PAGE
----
Municipal forestry has big spinoffs in community

I am opposed to the closure of North Cowichan’s municipal forestry program, even temporarily.

Municipal forestry has big spinoffs in community

I am opposed to the closure of North Cowichan’s municipal forestry program, even temporarily. Do not start tinkering with something that works so well and that supports so many valuable programs in the North Cowichan area.

We are so fortunate that the North Cowichan municipal forestry program is a 100 per cent sustainable forest practise. At two per cent we are totally sustainable and could go quite a bit higher than a two per cent cut and still be sustainable.

Logging provides the ordinary worker with the kind of decent wage that enables them to buy a house and pay a mortgage. Logging, like any business, needs to be able to count on a future; a future where the workers know that they will be able to have their jobs next year, the year after, and years after that, so that they have confidence to sink roots into our community. That two per cent cut is a very low yield but it is still enough that young people are supporting their families on those wages. These young people are raising children who go to the schools in this area. This keeps teachers employed. They shop in North Cowichan helping other people retain jobs in retail in this area, and keep our small towns alive, vibrant and thriving.

We need good paying jobs to keep young working people in this area. Logging provides those wages. We also have a large number of mill workers that live in the North Cowichan area who rely on having the product to run the saw mills on. These workers are dependent on the logging that is being done in the North Cowichan area.

The spinoffs from logging have a tremendous economic impact on our community and should not be taken lightly.

This jewel in the crown of Cowichan Valley could be developed into a model and a learning centre for all of British Columbia, which could receive grants from universities, technical colleges and government.

The two per cent cut keeps the risk of devastation by fire lower; less fuel is on the ground and the logging roads open the area for fast response by firefighters. The indigenous people of this area used to burn forests on a regular basis as the new openings were good feeding grounds for deer and birds and the consequent hunting of them. We don’t burn the forest anymore, but removing some forest keeps a healthy habitat for foraging animals.

Also, the province is raising their share of property taxes considerably. As well, North Cowichan is raising property taxes for residents of our area. Without the cash flow from the forestry program, it is inevitable that property taxes will rise in North Cowichan. There comes a breaking point for residents of this area when you will see pensioners and people living at the lower end of the economic strata forced into selling their homes because of high property taxes — homes that they wanted to live in for rest of their lives but will be forced into selling because of high taxation.

My arguments are not for the rich or people who can afford to live comfortably with no thought for those who need to work in our community. We have always been a community where there has been a healthy balance between the economic spheres. Without the municipal forestry program young people will lose their jobs and eventually their homes. Lower income people will not be able to afford the higher taxes on their properties and be forced to sell.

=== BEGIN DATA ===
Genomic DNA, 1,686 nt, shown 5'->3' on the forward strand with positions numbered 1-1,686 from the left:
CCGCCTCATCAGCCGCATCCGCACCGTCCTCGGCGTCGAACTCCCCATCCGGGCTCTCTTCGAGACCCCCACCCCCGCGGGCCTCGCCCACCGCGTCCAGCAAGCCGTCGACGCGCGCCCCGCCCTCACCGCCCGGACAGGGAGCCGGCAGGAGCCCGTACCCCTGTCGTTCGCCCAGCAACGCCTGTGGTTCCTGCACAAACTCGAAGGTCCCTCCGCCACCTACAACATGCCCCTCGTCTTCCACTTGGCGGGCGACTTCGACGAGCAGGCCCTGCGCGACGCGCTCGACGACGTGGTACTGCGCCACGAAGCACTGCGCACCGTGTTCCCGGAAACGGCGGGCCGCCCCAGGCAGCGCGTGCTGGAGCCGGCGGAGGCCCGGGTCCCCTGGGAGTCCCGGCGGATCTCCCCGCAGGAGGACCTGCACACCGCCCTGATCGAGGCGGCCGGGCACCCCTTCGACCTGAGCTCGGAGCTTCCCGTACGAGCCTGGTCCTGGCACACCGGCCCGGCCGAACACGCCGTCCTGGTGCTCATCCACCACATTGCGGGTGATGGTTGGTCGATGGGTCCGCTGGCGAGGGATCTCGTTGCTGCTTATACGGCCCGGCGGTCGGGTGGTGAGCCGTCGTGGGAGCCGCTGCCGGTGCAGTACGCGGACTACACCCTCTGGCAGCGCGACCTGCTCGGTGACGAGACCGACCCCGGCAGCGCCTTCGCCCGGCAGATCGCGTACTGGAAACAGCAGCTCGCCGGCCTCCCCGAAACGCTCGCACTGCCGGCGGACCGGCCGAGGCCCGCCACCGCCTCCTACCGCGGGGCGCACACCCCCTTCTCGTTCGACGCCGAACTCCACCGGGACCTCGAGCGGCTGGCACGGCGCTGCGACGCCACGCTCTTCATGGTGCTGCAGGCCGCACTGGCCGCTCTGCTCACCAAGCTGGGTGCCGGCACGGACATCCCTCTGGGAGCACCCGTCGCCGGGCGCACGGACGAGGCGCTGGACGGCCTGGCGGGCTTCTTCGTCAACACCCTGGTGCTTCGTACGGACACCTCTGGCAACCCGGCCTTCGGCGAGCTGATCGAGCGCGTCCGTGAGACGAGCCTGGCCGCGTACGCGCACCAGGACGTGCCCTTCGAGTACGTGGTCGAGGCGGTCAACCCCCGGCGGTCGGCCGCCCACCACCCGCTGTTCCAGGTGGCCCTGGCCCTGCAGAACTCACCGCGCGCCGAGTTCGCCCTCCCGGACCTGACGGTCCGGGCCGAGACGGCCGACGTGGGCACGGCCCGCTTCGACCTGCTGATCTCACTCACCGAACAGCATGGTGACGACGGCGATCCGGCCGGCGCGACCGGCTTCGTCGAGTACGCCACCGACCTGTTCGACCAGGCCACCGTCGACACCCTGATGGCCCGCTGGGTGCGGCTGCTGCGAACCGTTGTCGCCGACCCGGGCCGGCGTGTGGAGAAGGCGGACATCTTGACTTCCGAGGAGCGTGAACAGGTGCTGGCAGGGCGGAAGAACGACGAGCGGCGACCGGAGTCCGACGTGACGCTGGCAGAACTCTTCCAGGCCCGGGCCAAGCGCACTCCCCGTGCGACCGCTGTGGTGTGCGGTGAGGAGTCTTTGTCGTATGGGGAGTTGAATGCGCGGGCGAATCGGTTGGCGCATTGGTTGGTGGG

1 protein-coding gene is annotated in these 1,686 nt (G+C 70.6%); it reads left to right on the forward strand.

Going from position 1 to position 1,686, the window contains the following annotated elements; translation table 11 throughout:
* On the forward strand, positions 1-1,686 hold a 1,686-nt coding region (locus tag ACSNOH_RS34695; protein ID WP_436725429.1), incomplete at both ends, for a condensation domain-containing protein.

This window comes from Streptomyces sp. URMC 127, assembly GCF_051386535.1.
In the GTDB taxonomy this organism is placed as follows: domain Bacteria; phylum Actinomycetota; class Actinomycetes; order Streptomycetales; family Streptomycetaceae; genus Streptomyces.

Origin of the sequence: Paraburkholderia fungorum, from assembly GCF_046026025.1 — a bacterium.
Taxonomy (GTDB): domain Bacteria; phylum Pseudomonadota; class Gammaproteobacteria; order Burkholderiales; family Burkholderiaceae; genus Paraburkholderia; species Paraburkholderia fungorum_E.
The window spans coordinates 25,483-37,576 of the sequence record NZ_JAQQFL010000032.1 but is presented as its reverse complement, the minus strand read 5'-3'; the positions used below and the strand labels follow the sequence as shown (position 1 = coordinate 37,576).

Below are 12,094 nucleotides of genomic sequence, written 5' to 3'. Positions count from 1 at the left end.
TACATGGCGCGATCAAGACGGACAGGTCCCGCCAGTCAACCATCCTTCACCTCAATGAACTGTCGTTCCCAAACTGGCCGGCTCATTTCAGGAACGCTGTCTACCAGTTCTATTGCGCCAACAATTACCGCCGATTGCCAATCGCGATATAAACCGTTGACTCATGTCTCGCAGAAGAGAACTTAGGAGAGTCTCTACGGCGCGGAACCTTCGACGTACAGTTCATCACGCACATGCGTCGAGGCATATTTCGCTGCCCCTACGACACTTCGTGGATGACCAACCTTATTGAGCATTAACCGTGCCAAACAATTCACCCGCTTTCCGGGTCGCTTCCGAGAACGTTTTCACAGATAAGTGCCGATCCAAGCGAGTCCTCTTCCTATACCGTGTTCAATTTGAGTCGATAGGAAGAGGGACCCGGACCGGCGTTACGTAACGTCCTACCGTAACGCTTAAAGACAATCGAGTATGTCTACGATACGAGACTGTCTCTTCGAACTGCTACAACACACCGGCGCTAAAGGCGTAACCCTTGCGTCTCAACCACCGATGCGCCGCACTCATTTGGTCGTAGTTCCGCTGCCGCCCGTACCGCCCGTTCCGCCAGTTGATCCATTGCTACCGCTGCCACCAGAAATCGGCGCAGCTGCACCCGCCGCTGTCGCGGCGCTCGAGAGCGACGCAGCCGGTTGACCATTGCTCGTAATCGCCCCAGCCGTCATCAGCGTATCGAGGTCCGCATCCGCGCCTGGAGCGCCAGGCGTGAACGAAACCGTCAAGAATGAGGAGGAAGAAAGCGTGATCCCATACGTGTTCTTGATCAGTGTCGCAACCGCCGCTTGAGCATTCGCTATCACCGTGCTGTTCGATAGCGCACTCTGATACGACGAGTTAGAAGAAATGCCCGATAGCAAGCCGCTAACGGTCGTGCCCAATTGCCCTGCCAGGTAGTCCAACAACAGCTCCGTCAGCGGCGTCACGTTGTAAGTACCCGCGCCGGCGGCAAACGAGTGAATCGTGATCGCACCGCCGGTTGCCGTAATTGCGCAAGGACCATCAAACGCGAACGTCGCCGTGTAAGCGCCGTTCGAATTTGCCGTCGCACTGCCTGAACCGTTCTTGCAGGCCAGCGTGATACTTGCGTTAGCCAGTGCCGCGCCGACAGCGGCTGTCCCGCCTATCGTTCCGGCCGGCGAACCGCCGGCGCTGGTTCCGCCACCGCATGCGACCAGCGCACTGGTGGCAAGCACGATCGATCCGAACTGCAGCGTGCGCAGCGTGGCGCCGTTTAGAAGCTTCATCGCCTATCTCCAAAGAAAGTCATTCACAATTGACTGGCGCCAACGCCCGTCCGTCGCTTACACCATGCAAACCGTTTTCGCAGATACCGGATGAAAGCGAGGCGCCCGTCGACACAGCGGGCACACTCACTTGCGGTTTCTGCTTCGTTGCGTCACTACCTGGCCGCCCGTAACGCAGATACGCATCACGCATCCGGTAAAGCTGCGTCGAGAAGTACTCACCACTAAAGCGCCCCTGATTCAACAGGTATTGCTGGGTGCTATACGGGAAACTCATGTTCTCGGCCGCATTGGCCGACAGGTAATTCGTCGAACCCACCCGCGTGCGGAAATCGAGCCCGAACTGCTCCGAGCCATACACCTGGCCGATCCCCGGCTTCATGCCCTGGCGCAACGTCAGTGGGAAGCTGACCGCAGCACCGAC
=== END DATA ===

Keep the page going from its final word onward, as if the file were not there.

And why? Why tinker with a program that works so well for our community?

When I see the tremendous amount of good that comes out of North Cowichan’s forestry program I am proud to live in an area that has been so far sighted and so fortunate to have a program like this and would like to see it continued, and not closed, even temporarily.

Carol & John Money

North Cowichan

Get local stories you won't find anywhere else right to your inbox.
Sign up here

Just Posted

Time to bite the bullet and borrow to fix roads, sidewalks, sewer lagoon in Lake Cowichan: Peters

Lake Cowichan mayor says he’d be ‘ashamed’ to show public the lack of capital spending

Business notes: Dine Cowichan on the menu for February

Dine Cowichan, the fabulous food festival is back for a fourth mouth-watering… Continue reading

100 years of adventure for Duncan’s Sylvia Peecock

After a century of life, understandably, Sylvia Peecock’s brain sometimes needs a… Continue reading

Soccer draws a mixed bag for Cowichan teams

LMG aims for Jackson Cup, masters teams will meet in play-in game

B.C.-based firefighting plane crashes in Australia, killing three

Three people are confirmed dead in the crash in New South Wales

Survey finds support among Canadians for broader assisted-dying law

The survey was conducted Jan. 17 to 21 among 1,552 Canadians eligible to vote

Veteran B.C. journalist battles cancer through pioneering immunotherapy treatment

Vancouver Island rallies around JR Rardon and family during stay in Seattle

New nasal spray launched in Canada to combat hypoglycemic shock in diabetics

Baqsimi is a nasal spray contains three milligrams of glucagon

Prices for recreational marijuana in B.C. down from a year ago

New inflation figures show gasoline, housing and certain kinds of food cost more

B.C. RCMP spent roughly $750K on massive manhunt for Port Alberni men

Manitoba RCMP helped with 17-day search through the province’s northern terrain

Future space homes could be made of mushrooms

NASA explores use of fungi to build structures in space

Island Bakery in Cobble Hill to close

Cobble Hill store in business since 1982

Most Read